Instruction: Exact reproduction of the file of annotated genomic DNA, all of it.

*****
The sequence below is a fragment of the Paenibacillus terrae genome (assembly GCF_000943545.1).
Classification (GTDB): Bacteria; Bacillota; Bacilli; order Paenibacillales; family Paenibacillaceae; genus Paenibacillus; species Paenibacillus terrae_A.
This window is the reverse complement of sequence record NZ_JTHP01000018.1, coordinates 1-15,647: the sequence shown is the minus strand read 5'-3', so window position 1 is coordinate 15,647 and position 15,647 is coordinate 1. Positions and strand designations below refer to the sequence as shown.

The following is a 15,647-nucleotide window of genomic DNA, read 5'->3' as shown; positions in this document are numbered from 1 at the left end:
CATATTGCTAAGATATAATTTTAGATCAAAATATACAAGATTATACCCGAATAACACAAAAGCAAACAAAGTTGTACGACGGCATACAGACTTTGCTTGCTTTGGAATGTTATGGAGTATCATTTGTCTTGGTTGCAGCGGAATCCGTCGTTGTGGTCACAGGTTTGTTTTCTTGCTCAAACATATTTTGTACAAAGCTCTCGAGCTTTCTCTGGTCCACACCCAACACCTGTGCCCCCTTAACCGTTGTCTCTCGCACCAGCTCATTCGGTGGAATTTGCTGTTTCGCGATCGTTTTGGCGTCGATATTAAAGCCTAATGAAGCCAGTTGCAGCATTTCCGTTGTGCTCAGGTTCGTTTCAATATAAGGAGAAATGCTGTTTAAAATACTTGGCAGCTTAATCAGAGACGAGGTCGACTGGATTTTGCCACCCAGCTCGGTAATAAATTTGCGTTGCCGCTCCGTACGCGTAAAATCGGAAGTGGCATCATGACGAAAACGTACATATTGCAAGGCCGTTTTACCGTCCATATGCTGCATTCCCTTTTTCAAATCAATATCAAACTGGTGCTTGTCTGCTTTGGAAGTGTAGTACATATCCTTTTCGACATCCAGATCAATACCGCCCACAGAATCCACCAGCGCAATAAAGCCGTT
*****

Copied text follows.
The sequence below is a fragment of the Paenibacillus terrae genome (assembly GCF_000943545.1).
Classification (GTDB): Bacteria; Bacillota; Bacilli; order Paenibacillales; family Paenibacillaceae; genus Paenibacillus; species Paenibacillus terrae_A.
This window is the reverse complement of sequence record NZ_JTHP01000018.1, coordinates 1-15,647: the sequence shown is the minus strand read 5'-3', so window position 1 is coordinate 15,647 and position 15,647 is coordinate 1. Positions and strand designations below refer to the sequence as shown.

The following is a 15,647-nucleotide window of genomic DNA, read 5'->3' as shown; positions in this document are numbered from 1 at the left end:
CATATTGCTAAGATATAATTTTAGATCAAAATATACAAGATTATACCCGAATAACACAAAAGCAAACAAAGTTGTACGACGGCATACAGACTTTGCTTGCTTTGGAATGTTATGGAGTATCATTTGTCTTGGTTGCAGCGGAATCCGTCGTTGTGGTCACAGGTTTGTTTTCTTGCTCAAACATATTTTGTACAAAGCTCTCGAGCTTTCTCTGGTCCACACCCAACACCTGTGCCCCCTTAACCGTTGTCTCTCGCACCAGCTCATTCGGTGGAATTTGCTGTTTCGCGATCGTTTTGGCGTCGATATTAAAGCCTAATGAAGCCAGTTGCAGCATTTCCGTTGTGCTCAGGTTCGTTTCAATATAAGGAGAAATGCTGTTTAAAATACTTGGCAGCTTAATCAGAGACGAGGTCGACTGGATTTTGCCACCCAGCTCGGTAATAAATTTGCGTTGCCGCTCCGTACGCGTAAAATCGGAAGTGGCATCATGACGAAAACGTACATATTGCAAGGCCGTTTTACCGTCCATATGCTGCATTCCCTTTTTCAAATCAATATCAAACTGGTGCTTGTCTGCTTTGGAAGTGTAGTACATATCCTTTTCGACATCCAGATCAATACCGCCCACAGAATCCACCAGCGCAATAAAGCCGTT